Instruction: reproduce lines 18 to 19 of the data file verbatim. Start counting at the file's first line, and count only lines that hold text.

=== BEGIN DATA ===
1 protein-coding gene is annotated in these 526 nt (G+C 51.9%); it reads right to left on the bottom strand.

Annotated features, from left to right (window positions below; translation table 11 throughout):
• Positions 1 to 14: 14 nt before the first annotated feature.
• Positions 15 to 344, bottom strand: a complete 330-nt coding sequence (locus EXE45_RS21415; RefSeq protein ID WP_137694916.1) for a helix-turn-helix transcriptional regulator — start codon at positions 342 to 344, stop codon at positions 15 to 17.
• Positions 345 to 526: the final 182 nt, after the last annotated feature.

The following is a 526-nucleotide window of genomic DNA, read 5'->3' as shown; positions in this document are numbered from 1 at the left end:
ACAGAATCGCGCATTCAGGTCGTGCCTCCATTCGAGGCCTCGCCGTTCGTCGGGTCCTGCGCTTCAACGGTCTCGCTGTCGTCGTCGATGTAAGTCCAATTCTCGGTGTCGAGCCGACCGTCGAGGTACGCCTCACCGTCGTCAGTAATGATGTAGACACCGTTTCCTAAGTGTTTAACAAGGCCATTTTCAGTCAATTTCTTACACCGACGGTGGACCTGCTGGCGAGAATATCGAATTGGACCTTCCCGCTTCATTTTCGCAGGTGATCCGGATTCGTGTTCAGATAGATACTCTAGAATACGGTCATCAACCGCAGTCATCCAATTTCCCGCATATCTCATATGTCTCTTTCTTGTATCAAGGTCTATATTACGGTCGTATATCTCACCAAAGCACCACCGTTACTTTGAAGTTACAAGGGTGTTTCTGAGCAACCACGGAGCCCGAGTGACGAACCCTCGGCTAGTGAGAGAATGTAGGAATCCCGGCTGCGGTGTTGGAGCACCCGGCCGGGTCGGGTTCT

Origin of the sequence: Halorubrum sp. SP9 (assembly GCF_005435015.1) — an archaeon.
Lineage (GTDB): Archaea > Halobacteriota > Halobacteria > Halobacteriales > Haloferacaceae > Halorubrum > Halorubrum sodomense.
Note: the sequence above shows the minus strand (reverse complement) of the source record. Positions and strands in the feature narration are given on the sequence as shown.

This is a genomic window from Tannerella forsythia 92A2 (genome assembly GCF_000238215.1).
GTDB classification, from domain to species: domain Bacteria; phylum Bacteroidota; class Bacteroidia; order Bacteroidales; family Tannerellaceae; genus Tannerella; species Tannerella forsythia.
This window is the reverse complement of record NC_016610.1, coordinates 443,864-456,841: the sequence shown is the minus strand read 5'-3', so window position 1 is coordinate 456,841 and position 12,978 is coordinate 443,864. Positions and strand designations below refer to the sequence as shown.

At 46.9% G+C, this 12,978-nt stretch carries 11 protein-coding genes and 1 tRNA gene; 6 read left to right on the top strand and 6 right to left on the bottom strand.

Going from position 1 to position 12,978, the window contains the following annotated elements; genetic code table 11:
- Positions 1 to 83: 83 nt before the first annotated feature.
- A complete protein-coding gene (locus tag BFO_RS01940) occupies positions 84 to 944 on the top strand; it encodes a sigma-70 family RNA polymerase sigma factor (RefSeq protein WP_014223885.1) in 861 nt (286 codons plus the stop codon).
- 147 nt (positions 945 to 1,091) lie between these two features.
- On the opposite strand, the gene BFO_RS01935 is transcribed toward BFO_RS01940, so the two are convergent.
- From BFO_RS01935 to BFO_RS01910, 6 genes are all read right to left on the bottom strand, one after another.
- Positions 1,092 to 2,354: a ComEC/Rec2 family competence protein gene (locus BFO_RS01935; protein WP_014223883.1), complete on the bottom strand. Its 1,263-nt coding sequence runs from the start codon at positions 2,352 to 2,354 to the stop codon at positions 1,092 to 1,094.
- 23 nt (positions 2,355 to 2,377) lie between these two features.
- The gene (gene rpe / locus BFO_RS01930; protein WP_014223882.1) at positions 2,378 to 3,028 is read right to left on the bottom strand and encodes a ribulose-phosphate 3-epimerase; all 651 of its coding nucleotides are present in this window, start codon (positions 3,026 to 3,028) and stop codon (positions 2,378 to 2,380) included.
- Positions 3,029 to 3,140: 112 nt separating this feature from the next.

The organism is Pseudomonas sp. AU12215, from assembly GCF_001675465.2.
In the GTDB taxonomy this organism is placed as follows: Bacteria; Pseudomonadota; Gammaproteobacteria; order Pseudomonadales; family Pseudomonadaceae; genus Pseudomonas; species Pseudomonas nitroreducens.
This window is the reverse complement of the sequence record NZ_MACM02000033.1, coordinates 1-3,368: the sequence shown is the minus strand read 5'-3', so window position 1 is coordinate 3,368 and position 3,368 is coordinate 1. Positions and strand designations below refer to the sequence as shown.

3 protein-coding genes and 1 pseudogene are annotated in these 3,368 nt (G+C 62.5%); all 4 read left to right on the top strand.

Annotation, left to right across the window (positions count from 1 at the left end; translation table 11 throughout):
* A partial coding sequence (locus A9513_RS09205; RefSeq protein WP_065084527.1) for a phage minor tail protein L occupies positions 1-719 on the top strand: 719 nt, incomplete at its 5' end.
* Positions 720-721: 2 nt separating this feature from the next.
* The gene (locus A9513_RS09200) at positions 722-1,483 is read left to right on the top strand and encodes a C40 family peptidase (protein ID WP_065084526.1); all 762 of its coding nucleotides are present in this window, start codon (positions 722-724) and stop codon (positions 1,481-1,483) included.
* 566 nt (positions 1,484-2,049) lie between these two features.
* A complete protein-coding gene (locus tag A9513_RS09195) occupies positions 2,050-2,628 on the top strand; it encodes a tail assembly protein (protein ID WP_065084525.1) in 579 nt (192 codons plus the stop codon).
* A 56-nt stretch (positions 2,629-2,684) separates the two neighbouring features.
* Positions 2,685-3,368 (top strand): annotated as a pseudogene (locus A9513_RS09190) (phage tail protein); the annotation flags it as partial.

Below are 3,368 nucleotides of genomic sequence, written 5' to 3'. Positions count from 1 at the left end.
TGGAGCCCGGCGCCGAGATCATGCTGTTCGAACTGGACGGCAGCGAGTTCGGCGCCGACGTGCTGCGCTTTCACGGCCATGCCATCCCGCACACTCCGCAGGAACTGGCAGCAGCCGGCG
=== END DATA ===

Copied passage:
- 147 nt (positions 945 to 1,091) lie between these two features.
- On the opposite strand, the gene BFO_RS01935 is transcribed toward BFO_RS01940, so the two are convergent.